As a sector, archives are well aware of the impact of the changing way we record and share information. The digital challenge is something that concerns us all. However, it may seem almost too daunting to start, particularly for those archivists working in smaller, less well-resourced archive services. Luckily, it has been a good summer for advice and guidance to help us all to tackle this challenge.
The Heritage Lottery Fund has published Thinking About Good Digital Practice, a guide to support their new policy which for the first time opens the fund to primarily digital projects. The guidance is helpful well beyond those intending to bid for Lottery funds, as it encourages effective planning and advises on how to get the best out of a project involving digital content. It outlines different options for digital projects and reminds us all of some of the key points to planning successful projects, particularly: what do you want to achieve and who is your target audience? Answers to those questions are critical if your work is to have the impact you hope and to justify the investment you are planning. Some of this advice is important for any project, digital or otherwise, but the guidance also gives a host of digital-specific information such as example costs for aspects of a digital project, good practice for file names and metadata, and some really helpful guidance about rights and permissions, issues which can seem very intimidating to newcomers to the subject. The guidance also helps to identify the staff and skills needed, the options for digital outputs, and how to keep digital outputs accessible, safe and findable in future.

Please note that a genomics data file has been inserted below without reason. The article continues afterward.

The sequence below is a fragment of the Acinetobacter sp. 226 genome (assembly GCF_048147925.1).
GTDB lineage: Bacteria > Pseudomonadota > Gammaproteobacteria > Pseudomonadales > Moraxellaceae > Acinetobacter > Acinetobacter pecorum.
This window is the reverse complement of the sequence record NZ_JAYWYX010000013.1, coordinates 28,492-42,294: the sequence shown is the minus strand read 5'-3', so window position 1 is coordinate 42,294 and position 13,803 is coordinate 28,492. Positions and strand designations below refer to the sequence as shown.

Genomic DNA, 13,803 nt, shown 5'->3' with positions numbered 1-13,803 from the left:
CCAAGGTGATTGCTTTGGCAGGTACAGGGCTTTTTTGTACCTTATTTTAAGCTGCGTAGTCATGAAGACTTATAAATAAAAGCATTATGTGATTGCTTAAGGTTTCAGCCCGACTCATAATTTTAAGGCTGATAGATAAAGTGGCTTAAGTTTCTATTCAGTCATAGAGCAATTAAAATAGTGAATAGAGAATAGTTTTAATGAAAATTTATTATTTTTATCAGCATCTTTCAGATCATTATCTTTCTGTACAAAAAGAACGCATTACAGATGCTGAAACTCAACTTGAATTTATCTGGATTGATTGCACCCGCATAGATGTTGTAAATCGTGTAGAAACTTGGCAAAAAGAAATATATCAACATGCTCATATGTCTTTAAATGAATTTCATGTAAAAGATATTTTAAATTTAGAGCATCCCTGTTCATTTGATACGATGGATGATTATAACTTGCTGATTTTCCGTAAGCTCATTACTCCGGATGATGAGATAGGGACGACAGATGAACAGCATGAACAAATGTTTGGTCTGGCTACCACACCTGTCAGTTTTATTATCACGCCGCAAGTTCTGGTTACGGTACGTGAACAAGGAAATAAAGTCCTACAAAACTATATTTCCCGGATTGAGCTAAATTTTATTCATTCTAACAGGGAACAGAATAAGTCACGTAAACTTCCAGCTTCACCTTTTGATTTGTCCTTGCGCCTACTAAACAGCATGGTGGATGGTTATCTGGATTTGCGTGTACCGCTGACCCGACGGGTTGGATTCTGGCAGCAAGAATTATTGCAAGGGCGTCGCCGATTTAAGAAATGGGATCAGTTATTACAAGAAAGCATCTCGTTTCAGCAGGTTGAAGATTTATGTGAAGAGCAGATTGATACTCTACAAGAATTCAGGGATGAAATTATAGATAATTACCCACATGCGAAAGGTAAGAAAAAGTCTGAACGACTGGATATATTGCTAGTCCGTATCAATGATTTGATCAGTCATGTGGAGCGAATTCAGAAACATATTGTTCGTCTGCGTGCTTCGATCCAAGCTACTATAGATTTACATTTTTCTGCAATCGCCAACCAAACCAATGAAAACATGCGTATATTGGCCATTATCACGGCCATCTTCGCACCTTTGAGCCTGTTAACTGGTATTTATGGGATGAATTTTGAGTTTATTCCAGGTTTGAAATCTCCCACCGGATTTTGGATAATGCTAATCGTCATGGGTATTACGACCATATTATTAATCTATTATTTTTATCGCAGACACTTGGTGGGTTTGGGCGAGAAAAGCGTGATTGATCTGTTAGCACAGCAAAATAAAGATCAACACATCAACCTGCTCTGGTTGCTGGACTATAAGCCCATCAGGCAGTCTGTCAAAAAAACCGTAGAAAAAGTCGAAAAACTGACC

One element stressed by the digital projects guidance is the importance of sustainable access to digital outputs from projects. This is a reminder that all archives are likely to be facing a requirement to think about preservation of born-digital materials, whether they are archive collections or records created by projects to open up the archives. Most archivists won’t need to be reminded of this looming issue, but it has always been easier to recognise the need for action than to know exactly what to do next. In that context, it’s very pleasing to see OCLC Research publishing a blissfully short and practical guide suggesting initial actions that any archive can take to get started. You’ve Got To Walk Before You Can Run, as the name suggests, is more concerned with practical first steps than with long term strategy. It offers ‘modest measures to allow those with unprocessed holdings to sleep peacefully, or at least nap without nagging doubt.’ As the report concludes, ‘You’ll want to do more when you can.’ We have guidance on, for example, Digital Preservation Policies, and some FAQs to help you get beyond the start. But making that start is essential.
As we continue to develop the Archives Sector area of The National Archives website, we’d be interested to hear what other guidance and case studies would help archivists to develop their work.